Getting in the car with the children. It’s dark. They struggle to put their seat belts on in the dark. “Dad, wait… I don’t have my seat belt on… I can’t see the thing the buckle goes into!” My response? “Feel for it.”
I’ve been teaching my kids the importance of doing things by feel. You don’t always need to use your eyes, as you can accomplish many things by just feeling. In fact, sometimes it’s better to use your sense of touch, leaving your sense of sight to perform other duties.
For instance, the reason I opted to write this blog entry is because I was just doing dry-fire practice with my handgun. I was working on malfunction drills and reloads. Everything I did, I was doing by feel. Why? Because I’m practicing on keeping my eyes on the threat. I can’t use any other sense to mind the threat (maybe hearing) so I really want my eyes to be focused on that task. If I have to avert my eyes and focus to the malfunction/reload process for even a second, that takes my eyes off the threat and who knows what they might do the moment my eyes are averted. Thus I need to use my sense of touch to manage the reloading. Sure, there’s a small bit of peripheral vision being used for the reload, but for the most part, it’s touch. In fact, you can get to a point where you could do a reload with your eyes closed, because our body does like to naturally bring its hand together.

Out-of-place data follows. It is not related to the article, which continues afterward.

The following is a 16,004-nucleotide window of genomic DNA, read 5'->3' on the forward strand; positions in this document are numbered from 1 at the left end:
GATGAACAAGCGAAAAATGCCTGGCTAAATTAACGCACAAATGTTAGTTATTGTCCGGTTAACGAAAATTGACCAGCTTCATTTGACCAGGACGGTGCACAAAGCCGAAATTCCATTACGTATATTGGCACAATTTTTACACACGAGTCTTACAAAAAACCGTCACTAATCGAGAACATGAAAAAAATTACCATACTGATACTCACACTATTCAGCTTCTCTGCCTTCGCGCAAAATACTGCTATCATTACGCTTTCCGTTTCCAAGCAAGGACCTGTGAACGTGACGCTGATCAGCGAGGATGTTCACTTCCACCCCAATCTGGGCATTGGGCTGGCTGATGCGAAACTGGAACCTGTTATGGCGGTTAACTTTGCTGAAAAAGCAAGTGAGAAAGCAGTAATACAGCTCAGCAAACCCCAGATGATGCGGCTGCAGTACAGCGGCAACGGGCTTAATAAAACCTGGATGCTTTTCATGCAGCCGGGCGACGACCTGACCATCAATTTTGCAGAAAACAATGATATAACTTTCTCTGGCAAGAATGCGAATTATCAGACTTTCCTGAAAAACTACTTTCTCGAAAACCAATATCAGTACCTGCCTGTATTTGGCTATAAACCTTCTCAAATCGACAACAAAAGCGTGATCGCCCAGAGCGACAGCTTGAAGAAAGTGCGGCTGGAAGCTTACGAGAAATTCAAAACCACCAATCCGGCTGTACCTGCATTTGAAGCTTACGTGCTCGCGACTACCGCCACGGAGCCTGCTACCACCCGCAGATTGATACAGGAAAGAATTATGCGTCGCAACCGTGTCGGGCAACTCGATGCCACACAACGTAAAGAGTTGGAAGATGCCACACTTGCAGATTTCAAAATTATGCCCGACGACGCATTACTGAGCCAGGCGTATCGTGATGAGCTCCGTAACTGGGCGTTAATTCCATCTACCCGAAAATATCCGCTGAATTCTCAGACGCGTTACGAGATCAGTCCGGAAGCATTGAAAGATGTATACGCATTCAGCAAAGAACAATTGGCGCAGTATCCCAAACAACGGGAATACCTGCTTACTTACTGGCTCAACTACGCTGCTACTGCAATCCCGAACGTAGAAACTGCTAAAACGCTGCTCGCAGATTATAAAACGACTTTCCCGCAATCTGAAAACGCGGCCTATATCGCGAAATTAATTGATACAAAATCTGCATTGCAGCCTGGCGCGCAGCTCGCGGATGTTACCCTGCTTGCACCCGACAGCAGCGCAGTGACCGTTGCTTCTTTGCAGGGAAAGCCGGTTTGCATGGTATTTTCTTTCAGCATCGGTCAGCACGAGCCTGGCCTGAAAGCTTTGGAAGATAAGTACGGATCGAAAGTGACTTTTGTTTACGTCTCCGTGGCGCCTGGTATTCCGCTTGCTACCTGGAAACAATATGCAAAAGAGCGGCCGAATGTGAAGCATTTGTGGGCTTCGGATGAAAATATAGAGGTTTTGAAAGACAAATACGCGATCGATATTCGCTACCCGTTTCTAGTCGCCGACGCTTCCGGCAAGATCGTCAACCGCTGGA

This also raises the importance of index: that something is placed in a manner that naturally aids your ability to find and complete a sequence of actions. and in this case, by sense of touch. For example, my reload magazine is positioned with the tip of the top bullet “facing front” so when my left hand grabs the magazine the tip of my index (!) finger is on the point of the bullet, which ensures the magazine is naturally aligned for the reload (no flipping the magazine around in my hand), and my hands and fingers all naturally come together and go to the magazine well at the bottom of the gun for a fast reload. It may be difficult to see in the picture to the left, but it’s there. You’re able to keep you gun’s muzzle between you and the threat, your eyes are up there on the threat, so the gun is in your peripheral vision, you feel for the magazine release with your right/shooting hand, drop the empty or problematic magazine to the ground, meantime your left/other hand is going for the fresh magazine, magazine grabbed and properly indexed, eyes still on the target, magazine brought up and seated, left/other hand racks the slide (no, you don’t use the slide lock as a slide release), and off you go. A bit of vision involved, but it’s all mostly feel, aided by proper indexing.